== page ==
How to put re­tire­ment health­care costs on em­ploy­ees’ radar

Employee Benefit News - - CONTENTS - BY PAULA AVEN GLADYCH

Em­ploy­ers need to help their work­ers un­der­stand and pre­pare for ad­di­tional med­i­cal charges when they stop work­ing.

When peo­ple sit down to fig­ure out how much they need to save for re­tire­ment, many times they don’t take health­care ex­penses into ac­count. That could be be­cause they be­lieve gov­ern­ment pro­grams will step in and cover all of their ex­penses or just that the idea hasn’t crossed their minds, says Adam Stavisky, se­nior vice pres­i­dent, Fidelity Ben­e­fits Con­sult­ing.

Fidelity takes a look at re­tire­ment health­care ex­penses each year to de­ter­mine how much the av­er­age 65-year-old cou­ple will spend on health­care ex­penses in re­tire­ment. The 2017 es­ti­mate of $275,000 is a 6% in­crease over last year’s es­ti­mate of $260,000.

The data means that both em­ploy­ees and em­ploy­ers must work to pre­pare for health­care needs dur­ing post-work years.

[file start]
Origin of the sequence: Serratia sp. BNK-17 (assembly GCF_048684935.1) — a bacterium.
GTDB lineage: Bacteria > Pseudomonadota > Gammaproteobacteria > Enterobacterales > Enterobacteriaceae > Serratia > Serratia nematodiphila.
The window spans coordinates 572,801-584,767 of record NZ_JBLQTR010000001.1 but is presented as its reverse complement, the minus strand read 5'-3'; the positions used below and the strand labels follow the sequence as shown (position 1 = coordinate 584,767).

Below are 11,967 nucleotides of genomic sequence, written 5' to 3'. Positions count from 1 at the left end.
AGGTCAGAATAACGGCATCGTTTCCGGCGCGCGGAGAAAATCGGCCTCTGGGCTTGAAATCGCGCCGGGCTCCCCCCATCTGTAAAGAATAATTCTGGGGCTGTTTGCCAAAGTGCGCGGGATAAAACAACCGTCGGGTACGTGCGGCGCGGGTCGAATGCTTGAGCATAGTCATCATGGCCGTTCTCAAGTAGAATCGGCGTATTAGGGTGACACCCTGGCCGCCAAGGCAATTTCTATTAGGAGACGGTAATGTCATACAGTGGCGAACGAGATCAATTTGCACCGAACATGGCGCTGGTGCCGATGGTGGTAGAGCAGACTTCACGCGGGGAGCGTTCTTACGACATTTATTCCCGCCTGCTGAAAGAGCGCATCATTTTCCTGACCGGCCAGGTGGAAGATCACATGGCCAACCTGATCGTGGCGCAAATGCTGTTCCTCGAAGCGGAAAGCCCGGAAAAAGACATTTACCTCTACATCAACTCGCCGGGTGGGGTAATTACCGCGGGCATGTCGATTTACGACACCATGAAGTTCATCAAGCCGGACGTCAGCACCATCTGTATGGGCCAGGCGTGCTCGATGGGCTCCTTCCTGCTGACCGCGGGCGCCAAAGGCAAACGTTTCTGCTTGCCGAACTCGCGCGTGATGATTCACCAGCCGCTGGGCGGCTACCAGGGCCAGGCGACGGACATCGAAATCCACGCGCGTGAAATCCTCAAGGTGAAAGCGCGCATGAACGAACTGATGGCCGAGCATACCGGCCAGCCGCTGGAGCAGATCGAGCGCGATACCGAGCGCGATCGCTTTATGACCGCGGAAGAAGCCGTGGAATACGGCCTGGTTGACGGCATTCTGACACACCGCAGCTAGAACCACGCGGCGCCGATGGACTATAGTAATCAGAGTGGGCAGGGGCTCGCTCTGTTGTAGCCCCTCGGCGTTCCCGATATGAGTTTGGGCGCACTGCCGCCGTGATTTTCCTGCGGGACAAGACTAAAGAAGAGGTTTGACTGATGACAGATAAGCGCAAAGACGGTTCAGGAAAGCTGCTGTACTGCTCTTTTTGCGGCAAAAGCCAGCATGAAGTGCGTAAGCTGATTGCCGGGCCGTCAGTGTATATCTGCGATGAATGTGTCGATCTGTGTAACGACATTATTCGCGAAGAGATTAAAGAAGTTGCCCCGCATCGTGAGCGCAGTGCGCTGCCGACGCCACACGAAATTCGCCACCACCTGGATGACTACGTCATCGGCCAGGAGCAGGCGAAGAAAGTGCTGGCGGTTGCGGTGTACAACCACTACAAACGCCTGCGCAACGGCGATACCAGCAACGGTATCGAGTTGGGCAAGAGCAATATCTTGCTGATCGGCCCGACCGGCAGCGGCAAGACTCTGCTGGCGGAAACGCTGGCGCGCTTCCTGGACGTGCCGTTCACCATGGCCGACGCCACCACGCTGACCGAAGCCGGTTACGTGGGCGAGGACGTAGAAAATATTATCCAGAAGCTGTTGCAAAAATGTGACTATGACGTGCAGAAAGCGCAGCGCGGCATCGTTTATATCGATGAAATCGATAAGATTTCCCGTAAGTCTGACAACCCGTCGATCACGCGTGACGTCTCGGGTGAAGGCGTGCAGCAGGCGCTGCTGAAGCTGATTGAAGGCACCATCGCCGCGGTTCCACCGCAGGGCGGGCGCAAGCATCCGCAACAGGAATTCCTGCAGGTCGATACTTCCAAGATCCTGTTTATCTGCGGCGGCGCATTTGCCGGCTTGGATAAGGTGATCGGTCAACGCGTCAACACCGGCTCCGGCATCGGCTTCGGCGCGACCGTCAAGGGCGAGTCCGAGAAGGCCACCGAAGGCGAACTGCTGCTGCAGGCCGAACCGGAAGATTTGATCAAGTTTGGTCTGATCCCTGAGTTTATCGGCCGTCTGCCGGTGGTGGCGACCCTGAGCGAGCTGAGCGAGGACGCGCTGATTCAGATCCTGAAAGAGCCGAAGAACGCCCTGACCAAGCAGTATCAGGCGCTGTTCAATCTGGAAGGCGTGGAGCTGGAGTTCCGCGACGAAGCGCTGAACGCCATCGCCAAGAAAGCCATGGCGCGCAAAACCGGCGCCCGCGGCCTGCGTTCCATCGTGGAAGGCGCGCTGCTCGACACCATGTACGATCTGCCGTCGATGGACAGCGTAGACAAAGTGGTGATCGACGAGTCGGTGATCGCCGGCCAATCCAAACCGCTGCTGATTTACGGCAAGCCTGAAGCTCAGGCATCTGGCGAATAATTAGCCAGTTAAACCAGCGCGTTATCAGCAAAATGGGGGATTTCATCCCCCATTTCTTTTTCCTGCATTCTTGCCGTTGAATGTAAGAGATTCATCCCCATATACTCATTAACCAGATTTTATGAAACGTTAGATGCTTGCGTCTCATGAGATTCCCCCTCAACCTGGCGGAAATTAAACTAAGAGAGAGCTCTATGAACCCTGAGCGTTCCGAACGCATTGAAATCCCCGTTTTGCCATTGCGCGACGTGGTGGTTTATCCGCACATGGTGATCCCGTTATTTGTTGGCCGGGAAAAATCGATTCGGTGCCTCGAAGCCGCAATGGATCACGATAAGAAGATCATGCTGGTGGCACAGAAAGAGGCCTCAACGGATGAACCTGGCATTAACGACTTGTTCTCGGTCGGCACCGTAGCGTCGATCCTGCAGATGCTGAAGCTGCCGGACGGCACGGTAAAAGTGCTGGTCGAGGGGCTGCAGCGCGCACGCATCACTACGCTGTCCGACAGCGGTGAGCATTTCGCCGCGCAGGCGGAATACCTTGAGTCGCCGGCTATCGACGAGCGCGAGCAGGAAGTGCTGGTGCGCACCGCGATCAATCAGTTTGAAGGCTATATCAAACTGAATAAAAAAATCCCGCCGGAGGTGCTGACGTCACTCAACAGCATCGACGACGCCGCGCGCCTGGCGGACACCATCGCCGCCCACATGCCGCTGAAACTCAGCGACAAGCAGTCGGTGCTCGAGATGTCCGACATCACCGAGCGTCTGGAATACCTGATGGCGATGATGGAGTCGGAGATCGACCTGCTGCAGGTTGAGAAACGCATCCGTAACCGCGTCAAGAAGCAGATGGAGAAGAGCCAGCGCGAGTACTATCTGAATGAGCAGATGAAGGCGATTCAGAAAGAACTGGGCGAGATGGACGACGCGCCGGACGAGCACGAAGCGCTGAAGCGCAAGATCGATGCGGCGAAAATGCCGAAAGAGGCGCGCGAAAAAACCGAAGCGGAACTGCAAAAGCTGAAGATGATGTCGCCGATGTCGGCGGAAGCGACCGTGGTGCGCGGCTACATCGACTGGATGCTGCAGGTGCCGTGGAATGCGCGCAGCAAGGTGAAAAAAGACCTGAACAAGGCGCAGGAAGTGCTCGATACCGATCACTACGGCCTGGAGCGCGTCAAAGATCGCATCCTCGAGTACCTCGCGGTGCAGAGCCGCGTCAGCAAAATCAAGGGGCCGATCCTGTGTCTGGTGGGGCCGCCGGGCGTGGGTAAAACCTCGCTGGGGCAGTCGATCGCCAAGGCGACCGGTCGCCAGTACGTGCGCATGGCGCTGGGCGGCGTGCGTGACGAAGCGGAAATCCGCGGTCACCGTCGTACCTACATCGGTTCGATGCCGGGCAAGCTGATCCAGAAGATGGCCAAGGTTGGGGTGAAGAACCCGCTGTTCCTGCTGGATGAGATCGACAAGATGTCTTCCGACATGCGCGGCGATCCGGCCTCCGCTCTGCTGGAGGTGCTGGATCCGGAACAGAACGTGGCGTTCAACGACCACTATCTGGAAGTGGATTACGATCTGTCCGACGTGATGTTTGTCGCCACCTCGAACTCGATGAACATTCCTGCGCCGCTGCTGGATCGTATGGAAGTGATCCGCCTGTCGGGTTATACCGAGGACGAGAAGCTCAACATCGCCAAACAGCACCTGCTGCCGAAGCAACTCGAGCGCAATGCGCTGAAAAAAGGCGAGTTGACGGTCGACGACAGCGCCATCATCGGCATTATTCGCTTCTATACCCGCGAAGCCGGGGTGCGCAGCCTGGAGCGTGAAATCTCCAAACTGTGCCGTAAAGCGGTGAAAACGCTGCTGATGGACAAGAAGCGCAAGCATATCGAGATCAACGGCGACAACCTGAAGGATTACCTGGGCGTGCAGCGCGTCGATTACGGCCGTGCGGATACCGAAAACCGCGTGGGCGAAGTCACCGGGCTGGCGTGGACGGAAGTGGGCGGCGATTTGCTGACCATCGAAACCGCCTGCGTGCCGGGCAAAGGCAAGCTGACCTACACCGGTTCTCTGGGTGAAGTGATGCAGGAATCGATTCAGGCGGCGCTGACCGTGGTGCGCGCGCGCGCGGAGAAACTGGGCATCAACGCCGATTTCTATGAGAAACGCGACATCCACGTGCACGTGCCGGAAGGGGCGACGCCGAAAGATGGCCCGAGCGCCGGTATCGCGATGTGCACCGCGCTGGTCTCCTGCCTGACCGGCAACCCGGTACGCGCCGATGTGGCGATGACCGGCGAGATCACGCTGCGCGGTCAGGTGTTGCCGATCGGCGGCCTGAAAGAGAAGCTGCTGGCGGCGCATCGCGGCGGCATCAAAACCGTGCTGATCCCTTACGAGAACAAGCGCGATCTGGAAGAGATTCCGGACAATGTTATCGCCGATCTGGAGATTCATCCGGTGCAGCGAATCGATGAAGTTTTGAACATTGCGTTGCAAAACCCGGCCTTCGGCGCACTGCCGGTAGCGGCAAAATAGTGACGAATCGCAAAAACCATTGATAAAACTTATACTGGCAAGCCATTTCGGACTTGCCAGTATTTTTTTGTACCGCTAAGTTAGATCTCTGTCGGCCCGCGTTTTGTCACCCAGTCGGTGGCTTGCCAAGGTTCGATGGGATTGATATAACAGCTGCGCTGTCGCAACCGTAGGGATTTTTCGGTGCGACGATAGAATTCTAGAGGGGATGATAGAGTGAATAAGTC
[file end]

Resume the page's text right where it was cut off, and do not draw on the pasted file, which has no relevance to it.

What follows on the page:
“With on­go­ing un­cer­tainty across the health­care land­scape, it’s more im­por­tant than ever for in­di­vid­u­als to ed­u­cate them­selves on steps they can take to pre­pare for their health­care needs in re­tire­ment,” Stavisky says. “These ex­penses are only ex­pected to in­crease in the fu­ture, so it’s crit­i­cal that peo­ple in­clude health­care as a sig­nif­i­cant part of their re­tire­ment plan.”

Stavisky points out that most peo­ple prob­a­bly as­sume Medi­care pays for ev­ery­thing in re­tire­ment, but “by de­sign it doesn’t cover ev­ery­thing.”

Em­ploy­ers can help by tak­ing a more ac­tive role in help­ing em­ploy­ees man­age their health and well­be­ing dur­ing their pre-re­tiree years and pro­vid­ing ben­e­fits that can con­trib­ute to im­proved health and po­ten­tially lower health­care costs in re­tire­ment.

Many com­pa­nies, too, are en­cour­ag­ing em­ploy­ees to save for re­tire­ment med­i­cal ex­penses through a health sav­ings ac­count.

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